Get started with Docker and Compose to define and run a multi-container application in Azure
With Compose, you use a simple text file to define an application consisting of multiple Docker containers. You then spin up your application in a single command that does everything to deploy your defined environment. As an example, this article shows you how to quickly set up a WordPress blog with a backend MariaDB SQL database on an Ubuntu VM. You can also use Compose to set up more complex applications.
Create Docker host with Azure CLI
First, create a resource group for your Docker environment with az group create. The following example creates a resource group named myResourceGroup in the eastus location:
az group create --name myDockerGroup --location eastus
Create a file named cloud-init.txt and paste the following configuration. Enter
sensible-editor cloud-init.txt to create the file and see a list of available editors.
Now create a VM with az vm create. Use the
--custom-data parameter to pass in your cloud-init config file. Provide the full path to the cloud-init.txt config if you saved the file outside of your present working directory. The following example creates a VM named myDockerVM and opens port 80 to web traffic.
az vm create \ --resource-group myDockerGroup \ --name myDockerVM \ --image UbuntuLTS \ --admin-username azureuser \ --generate-ssh-keys \ --custom-data cloud-init.txt az vm open-port --port 80 \ --resource-group myDockerGroup \ --name myDockerVM
It takes a few minutes for the VM to be created, the packages to install, and the app to start. There are background tasks that continue to run after the Azure CLI returns you to the prompt. When the VM has been created, take note of the
publicIpAddress displayed by the Azure CLI.
SSH to your new Docker host VM. Provide your own IP address.
Install Compose on the VM.
sudo apt install docker-compose
Create a docker-compose.yml configuration file
docker-compose.yml configuration file to define the Docker containers to run on the VM. The file specifies the image to run on each container, necessary environment variables and dependencies, ports, and the links between containers. For details on yml file syntax, see Compose file reference.
Create a docker-compose.yml file. Use your favorite text editor to add some data to the file. The following example creates the file with a prompt for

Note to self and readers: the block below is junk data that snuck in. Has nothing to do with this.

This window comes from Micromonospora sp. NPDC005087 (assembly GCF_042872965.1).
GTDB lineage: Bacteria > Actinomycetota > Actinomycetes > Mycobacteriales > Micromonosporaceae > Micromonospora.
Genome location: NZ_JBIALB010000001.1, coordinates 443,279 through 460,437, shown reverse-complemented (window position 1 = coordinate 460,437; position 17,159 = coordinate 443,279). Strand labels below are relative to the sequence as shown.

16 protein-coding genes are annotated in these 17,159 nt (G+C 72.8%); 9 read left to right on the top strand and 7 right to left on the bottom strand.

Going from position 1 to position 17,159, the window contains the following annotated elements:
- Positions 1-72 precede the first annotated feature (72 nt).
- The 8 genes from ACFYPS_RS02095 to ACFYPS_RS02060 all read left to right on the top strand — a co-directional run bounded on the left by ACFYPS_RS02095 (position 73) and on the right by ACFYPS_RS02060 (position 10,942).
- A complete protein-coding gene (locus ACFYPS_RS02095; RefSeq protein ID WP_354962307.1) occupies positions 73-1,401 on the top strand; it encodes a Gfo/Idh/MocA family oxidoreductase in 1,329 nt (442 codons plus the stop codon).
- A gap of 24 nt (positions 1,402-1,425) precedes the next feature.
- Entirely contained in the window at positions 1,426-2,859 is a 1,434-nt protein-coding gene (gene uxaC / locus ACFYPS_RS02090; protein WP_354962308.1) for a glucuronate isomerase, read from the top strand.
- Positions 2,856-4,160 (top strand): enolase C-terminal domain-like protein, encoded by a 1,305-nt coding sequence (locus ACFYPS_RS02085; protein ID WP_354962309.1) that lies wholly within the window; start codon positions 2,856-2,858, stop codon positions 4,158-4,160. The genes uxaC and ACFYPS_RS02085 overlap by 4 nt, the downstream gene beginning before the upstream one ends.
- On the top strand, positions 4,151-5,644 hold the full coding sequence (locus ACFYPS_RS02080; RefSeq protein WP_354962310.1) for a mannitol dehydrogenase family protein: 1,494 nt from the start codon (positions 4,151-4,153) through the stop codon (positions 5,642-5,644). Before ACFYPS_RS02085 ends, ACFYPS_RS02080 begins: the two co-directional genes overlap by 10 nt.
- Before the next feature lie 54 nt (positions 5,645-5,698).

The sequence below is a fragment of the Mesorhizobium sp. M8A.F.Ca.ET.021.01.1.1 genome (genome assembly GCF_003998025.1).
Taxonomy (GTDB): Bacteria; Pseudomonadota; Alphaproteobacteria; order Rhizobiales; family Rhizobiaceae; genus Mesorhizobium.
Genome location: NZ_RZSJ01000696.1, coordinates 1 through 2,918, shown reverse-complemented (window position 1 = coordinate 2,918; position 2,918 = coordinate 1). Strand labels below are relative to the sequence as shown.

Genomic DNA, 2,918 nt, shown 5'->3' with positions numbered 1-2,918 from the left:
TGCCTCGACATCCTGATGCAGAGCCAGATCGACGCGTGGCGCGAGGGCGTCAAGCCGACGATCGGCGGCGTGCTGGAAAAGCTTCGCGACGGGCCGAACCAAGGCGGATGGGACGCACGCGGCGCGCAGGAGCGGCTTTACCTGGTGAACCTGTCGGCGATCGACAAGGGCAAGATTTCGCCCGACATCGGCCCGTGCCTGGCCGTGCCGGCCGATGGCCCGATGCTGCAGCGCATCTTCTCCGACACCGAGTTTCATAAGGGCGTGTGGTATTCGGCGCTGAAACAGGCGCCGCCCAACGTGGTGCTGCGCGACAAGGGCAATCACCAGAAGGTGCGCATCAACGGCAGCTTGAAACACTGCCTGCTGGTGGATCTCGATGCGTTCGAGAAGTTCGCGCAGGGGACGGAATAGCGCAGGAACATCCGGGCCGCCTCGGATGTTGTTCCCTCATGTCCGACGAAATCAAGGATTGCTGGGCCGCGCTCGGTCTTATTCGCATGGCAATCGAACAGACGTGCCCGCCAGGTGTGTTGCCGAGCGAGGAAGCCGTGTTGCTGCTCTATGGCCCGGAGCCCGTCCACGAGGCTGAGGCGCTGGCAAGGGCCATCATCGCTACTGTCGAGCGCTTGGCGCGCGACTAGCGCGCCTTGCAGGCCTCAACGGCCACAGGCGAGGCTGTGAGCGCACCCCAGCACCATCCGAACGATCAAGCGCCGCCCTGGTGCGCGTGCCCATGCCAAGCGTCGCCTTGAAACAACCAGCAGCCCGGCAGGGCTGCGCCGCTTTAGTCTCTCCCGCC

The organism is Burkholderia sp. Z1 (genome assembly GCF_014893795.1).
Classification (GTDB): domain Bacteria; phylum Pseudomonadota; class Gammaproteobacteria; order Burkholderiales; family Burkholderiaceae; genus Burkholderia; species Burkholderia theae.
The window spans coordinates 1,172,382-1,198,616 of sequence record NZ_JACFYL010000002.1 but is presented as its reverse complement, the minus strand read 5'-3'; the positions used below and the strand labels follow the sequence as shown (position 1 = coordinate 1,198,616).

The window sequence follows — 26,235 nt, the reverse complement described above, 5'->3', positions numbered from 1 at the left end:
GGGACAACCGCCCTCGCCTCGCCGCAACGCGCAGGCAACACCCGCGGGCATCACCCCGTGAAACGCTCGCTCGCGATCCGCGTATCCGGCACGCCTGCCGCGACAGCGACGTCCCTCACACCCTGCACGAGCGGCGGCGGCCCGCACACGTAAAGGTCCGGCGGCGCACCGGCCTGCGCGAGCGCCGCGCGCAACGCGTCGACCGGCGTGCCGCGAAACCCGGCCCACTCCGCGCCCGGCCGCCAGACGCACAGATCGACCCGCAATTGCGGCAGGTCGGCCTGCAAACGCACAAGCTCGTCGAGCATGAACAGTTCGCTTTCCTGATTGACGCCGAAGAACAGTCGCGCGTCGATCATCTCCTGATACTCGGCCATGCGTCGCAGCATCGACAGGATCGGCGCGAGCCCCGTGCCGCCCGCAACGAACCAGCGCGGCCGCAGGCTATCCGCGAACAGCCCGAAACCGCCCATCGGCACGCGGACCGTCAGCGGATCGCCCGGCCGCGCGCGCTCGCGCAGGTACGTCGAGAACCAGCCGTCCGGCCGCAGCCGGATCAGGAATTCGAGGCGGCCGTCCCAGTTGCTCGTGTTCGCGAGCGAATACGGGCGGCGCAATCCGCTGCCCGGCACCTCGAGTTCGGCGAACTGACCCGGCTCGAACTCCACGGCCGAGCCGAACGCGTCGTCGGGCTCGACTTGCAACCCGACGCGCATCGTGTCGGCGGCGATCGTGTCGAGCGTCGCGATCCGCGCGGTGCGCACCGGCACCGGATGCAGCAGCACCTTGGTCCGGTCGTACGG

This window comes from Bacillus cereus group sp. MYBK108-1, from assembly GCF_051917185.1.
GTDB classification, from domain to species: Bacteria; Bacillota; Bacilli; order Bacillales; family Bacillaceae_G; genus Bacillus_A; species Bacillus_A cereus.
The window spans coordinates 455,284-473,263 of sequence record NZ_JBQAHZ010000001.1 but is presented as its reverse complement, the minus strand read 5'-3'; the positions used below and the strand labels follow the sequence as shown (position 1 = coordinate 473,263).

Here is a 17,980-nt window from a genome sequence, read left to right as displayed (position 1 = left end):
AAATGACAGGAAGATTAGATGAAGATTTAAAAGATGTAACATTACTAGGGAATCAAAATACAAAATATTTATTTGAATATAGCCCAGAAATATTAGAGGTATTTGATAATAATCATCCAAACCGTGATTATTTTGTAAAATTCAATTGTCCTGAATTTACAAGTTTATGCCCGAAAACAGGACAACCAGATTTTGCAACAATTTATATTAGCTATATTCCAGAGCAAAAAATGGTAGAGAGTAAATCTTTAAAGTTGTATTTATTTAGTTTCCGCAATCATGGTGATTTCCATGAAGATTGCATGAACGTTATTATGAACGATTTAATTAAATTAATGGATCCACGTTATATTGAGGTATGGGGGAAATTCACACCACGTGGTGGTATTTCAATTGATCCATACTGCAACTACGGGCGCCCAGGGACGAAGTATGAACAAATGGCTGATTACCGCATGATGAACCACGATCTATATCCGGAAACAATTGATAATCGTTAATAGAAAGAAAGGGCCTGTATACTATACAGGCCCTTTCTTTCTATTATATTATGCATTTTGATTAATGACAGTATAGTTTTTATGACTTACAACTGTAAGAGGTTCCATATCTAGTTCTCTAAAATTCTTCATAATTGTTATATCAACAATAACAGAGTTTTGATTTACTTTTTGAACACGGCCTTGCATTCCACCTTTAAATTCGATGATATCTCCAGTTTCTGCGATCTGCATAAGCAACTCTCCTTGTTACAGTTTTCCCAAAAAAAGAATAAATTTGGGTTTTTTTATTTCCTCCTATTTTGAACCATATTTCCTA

sensible-editor to pick an editor that you wish to use.
Paste the following example into your Docker Compose file. This configuration uses images from the DockerHub Registry to install WordPress (the open source blogging and content management system) and a linked backend MariaDB SQL database. Enter your own MYSQL_ROOT_PASSWORD.
wordpress: image: wordpress links: - db:mysql ports: - 80:80 db: image: mariadb environment: MYSQL_ROOT_PASSWORD: <your password>
Start the containers with Compose
In the same directory as your docker-compose.yml file, run the following command (depending on your environment, you might need to run
sudo docker-compose up -d
This command starts the Docker containers specified in docker-compose.yml. It takes a minute or two for this step to complete. You'll see output similar to the following:
Creating wordpress_db_1... Creating wordpress_wordpress_1... ...
To verify that the containers are up, type
sudo docker-compose ps. You should see something like:
Name Command State Ports ----------------------------------------------------------------------------------- azureuser_db_1 docker-entrypoint.sh mysqld Up 3306/tcp azureuser_wordpress_1 docker-entrypoint.sh apach ... Up 0.0.0.0:80->80/tcp
You can now connect to WordPress directly on the VM on port 80. Open a web browser and enter the IP address name of your VM. You should now see the WordPress start screen, where you can complete the installation and get started with the application.
- Check out the Compose command-line reference and user guide for more examples of building and deploying multi-container apps.
- Use an Azure Resource Manager template, either your own or one contributed from the community, to deploy an Azure VM with Docker and an application set up with Compose. For example, the Deploy a WordPress blog with Docker template uses Docker and Compose to quickly deploy WordPress with a MySQL backend on an Ubuntu VM.
- Try integrating Docker Compose with a Docker Swarm cluster. See Using Compose with Swarm for scenarios.